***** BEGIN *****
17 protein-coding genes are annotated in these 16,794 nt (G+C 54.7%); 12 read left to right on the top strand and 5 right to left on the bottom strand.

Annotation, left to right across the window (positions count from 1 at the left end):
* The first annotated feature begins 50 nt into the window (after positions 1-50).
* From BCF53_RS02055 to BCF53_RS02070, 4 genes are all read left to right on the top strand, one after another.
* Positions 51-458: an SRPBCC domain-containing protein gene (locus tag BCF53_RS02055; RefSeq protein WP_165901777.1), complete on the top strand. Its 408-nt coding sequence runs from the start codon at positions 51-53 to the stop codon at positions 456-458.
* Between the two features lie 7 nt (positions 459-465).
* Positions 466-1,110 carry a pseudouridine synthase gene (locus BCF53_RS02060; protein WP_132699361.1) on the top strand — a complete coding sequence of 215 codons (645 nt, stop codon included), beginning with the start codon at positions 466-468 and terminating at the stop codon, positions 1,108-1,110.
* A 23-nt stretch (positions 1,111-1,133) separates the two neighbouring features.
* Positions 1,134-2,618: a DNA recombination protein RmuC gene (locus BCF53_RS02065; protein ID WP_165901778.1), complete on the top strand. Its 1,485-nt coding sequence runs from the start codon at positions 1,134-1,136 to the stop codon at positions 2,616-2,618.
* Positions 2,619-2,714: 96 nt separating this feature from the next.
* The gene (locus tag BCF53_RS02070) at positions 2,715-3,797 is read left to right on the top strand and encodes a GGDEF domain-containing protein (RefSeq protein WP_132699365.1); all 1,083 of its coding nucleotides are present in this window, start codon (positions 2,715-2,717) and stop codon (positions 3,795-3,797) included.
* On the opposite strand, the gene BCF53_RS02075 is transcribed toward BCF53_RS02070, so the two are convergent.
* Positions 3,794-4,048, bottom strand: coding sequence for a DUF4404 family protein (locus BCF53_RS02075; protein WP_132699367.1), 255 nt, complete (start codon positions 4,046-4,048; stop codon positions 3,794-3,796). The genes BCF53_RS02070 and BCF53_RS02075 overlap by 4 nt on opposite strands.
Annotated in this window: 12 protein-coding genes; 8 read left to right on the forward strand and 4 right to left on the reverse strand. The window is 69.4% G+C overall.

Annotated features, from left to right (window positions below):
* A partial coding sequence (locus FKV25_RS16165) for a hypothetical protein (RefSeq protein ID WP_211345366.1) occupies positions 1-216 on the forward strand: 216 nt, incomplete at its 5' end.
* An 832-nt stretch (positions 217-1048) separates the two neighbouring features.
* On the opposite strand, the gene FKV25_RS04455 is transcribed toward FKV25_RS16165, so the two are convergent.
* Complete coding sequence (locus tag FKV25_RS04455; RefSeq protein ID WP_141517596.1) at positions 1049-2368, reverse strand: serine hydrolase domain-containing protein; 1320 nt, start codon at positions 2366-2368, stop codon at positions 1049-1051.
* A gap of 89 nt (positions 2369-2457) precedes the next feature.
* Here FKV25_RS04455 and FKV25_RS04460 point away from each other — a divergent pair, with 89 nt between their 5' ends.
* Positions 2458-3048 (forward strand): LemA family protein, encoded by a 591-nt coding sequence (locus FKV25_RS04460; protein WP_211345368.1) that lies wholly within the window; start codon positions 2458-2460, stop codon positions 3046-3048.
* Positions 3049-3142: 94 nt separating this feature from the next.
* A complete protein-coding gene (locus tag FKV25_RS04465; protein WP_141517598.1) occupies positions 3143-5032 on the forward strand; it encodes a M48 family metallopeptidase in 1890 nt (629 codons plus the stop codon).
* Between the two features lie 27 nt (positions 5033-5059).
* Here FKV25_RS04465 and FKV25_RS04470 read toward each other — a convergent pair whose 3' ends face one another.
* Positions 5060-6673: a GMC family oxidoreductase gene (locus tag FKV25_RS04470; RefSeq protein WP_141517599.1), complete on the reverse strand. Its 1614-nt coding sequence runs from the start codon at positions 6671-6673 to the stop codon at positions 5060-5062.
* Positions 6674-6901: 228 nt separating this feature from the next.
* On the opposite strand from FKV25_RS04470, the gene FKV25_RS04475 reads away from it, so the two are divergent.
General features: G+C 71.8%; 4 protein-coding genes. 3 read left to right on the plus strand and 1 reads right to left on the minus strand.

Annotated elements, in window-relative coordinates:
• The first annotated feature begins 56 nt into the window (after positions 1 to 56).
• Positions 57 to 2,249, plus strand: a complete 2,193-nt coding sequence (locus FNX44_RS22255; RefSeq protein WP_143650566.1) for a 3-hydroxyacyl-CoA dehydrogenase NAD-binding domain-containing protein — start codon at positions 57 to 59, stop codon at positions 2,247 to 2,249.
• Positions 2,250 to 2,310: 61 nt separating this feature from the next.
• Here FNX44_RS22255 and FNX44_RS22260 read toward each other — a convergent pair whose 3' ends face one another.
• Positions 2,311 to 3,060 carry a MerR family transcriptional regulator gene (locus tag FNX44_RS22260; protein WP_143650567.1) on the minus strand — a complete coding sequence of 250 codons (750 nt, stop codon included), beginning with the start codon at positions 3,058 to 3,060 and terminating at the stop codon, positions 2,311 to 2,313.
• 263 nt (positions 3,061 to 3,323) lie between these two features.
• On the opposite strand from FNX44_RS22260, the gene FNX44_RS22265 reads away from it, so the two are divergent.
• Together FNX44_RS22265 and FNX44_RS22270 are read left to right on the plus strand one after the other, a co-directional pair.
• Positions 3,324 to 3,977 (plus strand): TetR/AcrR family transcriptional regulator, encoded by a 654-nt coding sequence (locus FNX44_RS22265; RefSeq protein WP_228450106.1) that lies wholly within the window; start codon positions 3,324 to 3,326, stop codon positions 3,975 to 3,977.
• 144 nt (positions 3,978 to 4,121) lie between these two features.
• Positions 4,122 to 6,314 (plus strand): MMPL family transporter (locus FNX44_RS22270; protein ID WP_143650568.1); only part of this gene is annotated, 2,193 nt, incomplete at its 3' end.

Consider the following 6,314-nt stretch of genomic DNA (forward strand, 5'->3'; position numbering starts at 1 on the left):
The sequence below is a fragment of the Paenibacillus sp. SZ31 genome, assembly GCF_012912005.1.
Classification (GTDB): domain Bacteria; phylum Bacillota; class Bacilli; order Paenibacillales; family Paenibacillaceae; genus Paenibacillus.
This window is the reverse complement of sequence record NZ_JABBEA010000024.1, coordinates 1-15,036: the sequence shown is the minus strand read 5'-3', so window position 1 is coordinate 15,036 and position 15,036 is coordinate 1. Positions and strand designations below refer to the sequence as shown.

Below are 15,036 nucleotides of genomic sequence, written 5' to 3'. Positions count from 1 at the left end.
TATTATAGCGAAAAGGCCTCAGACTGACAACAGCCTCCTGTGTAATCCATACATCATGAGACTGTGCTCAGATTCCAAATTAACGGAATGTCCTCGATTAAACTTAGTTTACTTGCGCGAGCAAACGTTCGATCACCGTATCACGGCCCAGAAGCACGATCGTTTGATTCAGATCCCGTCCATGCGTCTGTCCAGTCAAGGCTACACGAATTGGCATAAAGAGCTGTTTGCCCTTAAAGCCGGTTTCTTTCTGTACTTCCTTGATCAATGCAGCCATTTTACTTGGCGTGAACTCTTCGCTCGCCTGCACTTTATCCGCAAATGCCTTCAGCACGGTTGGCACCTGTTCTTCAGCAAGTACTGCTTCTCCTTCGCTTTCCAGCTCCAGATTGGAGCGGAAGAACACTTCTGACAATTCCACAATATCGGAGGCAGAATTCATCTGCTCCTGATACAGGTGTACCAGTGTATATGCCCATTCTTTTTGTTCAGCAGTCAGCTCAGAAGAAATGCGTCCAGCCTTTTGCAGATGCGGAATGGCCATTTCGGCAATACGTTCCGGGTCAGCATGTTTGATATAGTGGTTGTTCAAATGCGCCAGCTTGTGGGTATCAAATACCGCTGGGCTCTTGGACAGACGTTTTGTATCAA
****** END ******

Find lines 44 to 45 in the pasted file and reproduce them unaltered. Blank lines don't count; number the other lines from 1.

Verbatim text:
The sequence below is a fragment of the Paenibacillus sp. SZ31 genome, assembly GCF_012912005.1.
Classification (GTDB): domain Bacteria; phylum Bacillota; class Bacilli; order Paenibacillales; family Paenibacillaceae; genus Paenibacillus.